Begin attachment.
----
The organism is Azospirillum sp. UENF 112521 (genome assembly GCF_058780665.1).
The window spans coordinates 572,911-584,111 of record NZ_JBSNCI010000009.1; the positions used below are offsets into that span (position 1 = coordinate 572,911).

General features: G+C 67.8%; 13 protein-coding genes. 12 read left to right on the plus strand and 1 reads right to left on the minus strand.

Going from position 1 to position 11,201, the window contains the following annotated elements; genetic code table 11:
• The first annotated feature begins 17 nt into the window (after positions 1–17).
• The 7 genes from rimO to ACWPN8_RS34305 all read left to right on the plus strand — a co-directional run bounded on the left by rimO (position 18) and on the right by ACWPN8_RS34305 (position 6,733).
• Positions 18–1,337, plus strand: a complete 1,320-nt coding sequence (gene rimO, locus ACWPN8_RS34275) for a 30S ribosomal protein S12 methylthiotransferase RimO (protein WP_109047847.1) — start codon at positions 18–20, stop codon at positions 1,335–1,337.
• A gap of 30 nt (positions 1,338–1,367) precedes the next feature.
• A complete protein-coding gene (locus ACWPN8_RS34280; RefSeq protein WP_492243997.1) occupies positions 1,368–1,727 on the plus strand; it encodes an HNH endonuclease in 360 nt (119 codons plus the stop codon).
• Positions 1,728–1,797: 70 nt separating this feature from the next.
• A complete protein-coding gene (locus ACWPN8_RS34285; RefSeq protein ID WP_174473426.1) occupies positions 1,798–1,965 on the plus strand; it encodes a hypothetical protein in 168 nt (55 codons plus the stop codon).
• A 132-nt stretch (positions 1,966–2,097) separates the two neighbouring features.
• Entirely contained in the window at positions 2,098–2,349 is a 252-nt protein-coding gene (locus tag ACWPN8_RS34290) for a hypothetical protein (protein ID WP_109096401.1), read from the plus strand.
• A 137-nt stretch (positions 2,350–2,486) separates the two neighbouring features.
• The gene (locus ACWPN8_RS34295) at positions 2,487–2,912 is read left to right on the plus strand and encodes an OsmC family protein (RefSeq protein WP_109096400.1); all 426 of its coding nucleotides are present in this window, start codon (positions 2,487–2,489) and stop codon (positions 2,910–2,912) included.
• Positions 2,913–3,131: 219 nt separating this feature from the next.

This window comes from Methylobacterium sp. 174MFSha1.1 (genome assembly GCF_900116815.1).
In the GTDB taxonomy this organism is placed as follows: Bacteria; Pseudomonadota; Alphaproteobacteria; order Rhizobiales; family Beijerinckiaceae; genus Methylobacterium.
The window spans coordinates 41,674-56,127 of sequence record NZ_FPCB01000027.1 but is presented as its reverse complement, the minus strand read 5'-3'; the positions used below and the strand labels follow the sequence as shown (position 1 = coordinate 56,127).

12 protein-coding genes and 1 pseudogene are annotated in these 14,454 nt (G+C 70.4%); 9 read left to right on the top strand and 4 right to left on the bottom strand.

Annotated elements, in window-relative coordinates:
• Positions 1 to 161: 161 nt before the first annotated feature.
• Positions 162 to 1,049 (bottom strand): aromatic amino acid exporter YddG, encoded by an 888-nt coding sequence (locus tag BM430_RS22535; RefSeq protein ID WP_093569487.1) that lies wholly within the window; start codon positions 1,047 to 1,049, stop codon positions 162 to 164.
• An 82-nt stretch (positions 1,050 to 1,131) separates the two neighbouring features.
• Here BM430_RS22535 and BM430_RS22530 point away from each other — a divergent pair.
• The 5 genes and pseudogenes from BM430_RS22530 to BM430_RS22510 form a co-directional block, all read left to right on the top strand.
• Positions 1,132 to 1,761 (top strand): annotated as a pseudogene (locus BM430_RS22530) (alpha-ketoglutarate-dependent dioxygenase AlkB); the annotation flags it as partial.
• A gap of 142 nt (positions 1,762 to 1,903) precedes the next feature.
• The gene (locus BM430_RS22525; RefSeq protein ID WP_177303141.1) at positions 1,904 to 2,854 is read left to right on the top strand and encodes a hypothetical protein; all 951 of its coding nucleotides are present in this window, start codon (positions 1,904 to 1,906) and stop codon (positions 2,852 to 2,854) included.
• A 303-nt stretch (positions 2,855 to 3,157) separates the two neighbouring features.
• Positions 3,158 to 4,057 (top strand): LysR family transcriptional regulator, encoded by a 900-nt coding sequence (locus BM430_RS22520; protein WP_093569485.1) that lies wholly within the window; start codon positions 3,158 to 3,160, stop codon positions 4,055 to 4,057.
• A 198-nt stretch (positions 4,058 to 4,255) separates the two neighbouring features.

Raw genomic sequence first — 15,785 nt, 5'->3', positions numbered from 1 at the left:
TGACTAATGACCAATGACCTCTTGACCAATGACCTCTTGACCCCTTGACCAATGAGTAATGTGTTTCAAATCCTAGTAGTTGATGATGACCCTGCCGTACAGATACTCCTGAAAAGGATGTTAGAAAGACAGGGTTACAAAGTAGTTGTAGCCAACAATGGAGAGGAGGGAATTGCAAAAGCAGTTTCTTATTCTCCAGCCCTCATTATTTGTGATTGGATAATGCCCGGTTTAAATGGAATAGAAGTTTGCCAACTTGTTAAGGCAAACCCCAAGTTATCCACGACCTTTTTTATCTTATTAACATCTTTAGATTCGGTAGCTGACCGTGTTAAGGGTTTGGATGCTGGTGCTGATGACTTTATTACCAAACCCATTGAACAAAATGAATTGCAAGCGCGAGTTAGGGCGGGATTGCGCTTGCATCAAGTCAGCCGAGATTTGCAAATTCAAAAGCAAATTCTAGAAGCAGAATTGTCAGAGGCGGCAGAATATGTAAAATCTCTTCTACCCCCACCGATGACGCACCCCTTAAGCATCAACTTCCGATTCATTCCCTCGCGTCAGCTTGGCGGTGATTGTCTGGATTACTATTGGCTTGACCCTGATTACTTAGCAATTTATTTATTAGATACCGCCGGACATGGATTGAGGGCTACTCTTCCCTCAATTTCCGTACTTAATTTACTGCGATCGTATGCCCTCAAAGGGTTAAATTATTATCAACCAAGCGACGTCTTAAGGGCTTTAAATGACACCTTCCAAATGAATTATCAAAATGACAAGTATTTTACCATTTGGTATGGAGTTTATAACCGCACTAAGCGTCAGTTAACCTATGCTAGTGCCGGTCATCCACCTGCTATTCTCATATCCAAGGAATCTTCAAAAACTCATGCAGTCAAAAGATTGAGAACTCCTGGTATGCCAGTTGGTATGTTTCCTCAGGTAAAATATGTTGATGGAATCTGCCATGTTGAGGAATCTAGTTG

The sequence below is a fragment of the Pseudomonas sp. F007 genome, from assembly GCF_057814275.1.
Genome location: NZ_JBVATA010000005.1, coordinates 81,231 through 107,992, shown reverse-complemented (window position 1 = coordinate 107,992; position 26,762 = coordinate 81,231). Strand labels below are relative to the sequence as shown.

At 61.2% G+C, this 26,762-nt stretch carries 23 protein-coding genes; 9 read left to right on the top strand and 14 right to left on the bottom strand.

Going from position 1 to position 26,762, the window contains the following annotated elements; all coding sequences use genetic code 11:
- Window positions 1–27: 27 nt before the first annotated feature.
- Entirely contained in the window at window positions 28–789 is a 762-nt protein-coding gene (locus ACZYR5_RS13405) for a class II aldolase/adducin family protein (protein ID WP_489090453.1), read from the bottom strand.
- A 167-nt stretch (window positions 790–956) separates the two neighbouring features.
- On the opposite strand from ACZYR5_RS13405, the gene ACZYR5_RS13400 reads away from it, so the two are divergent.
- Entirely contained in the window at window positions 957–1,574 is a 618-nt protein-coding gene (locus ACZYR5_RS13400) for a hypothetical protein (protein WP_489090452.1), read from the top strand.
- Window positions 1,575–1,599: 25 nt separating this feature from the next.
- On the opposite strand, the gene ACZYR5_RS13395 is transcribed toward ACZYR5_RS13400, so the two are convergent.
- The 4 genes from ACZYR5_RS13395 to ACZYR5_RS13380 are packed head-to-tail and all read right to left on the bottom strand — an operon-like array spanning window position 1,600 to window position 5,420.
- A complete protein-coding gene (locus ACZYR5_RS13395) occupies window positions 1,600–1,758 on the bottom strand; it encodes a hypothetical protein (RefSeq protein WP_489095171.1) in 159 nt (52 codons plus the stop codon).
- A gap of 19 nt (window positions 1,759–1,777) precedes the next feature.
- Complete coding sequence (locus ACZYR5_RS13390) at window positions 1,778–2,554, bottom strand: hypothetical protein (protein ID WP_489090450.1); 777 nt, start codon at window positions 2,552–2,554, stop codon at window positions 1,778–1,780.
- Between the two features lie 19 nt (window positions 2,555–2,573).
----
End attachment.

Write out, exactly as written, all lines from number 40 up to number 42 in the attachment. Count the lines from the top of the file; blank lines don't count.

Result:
- Entirely contained in the window at window positions 28–789 is a 762-nt protein-coding gene (locus ACZYR5_RS13405) for a class II aldolase/adducin family protein (protein ID WP_489090453.1), read from the bottom strand.
- A 167-nt stretch (window positions 790–956) separates the two neighbouring features.
- On the opposite strand from ACZYR5_RS13405, the gene ACZYR5_RS13400 reads away from it, so the two are divergent.